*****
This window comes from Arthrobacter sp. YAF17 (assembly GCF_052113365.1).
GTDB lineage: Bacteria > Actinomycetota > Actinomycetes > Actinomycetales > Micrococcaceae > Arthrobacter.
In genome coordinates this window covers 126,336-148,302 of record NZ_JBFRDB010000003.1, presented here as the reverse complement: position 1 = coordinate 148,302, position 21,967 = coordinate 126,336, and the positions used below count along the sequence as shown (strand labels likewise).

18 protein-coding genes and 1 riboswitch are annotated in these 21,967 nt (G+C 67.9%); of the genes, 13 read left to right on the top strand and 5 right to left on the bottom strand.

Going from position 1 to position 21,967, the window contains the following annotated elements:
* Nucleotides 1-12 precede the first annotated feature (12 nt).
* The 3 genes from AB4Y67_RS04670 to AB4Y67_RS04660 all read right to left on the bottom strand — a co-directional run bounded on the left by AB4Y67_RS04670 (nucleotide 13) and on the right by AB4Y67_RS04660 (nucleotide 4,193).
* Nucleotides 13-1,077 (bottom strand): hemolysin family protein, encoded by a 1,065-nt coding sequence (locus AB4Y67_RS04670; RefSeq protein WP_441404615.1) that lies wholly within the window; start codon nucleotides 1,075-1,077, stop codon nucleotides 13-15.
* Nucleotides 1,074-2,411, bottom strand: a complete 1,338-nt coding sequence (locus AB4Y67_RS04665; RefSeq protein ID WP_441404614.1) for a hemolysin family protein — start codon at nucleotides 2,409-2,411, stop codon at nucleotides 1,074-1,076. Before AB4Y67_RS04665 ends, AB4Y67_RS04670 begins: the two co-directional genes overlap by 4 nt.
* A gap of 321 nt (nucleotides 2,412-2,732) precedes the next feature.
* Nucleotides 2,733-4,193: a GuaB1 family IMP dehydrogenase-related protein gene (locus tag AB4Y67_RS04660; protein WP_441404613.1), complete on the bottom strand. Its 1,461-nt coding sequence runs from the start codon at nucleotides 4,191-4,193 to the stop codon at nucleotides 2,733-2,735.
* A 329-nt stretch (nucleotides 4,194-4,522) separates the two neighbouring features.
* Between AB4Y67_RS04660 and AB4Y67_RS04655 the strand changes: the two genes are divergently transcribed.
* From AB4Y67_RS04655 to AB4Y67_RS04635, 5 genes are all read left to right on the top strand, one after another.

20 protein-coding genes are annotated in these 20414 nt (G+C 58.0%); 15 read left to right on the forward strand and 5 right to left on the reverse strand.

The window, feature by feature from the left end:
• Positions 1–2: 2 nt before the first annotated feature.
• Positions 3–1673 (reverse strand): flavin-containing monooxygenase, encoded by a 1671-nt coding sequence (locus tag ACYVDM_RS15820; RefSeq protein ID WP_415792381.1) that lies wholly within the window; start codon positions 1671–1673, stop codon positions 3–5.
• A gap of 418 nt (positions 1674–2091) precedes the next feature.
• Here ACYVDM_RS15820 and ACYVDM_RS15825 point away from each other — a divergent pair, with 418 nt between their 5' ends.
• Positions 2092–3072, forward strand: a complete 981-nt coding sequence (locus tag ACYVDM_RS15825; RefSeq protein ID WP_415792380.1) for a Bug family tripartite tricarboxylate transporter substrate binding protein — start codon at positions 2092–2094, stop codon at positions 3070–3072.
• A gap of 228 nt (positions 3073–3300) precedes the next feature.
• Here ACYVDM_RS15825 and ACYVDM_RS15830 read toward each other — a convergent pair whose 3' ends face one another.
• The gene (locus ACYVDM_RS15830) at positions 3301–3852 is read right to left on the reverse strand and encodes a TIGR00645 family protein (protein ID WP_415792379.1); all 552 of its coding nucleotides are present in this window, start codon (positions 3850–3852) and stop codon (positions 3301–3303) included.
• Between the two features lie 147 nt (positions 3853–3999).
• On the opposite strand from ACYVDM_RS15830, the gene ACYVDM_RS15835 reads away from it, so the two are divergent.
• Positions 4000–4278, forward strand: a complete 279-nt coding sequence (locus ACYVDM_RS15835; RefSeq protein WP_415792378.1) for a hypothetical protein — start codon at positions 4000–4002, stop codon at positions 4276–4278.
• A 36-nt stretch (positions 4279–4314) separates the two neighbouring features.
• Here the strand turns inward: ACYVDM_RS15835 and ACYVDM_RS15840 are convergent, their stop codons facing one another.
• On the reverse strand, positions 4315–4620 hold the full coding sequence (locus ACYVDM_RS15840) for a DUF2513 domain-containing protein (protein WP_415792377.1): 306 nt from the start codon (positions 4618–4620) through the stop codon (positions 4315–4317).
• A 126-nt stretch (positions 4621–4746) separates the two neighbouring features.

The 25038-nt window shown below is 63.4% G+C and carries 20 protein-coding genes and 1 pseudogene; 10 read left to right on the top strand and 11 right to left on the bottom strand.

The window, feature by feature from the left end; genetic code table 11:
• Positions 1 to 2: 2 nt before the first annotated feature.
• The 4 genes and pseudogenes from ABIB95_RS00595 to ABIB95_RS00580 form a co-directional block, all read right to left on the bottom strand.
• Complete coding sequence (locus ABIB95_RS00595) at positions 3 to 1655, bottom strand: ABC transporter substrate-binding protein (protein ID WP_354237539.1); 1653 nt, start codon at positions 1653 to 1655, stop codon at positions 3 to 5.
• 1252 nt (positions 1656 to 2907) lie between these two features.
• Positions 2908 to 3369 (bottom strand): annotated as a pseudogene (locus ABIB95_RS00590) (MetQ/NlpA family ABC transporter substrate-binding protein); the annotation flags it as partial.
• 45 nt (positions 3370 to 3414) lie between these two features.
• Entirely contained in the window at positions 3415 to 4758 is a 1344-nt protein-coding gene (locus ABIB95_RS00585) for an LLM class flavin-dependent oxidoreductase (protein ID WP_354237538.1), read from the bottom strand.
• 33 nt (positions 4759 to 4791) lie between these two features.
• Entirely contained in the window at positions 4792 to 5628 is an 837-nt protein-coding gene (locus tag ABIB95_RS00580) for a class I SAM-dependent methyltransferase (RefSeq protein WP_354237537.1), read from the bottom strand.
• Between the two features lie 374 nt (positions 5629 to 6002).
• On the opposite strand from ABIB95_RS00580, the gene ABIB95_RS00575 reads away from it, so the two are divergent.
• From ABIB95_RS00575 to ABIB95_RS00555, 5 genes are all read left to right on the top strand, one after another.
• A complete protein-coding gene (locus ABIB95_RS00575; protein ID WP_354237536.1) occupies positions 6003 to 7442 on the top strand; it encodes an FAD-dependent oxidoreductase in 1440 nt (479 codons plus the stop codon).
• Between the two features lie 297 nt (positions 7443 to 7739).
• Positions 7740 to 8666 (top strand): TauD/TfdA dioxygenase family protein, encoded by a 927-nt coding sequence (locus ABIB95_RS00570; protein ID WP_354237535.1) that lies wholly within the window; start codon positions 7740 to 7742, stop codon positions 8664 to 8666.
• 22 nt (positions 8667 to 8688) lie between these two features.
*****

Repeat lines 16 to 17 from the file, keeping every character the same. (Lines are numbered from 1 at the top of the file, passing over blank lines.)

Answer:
The window, feature by feature from the left end:
• Positions 1–2: 2 nt before the first annotated feature.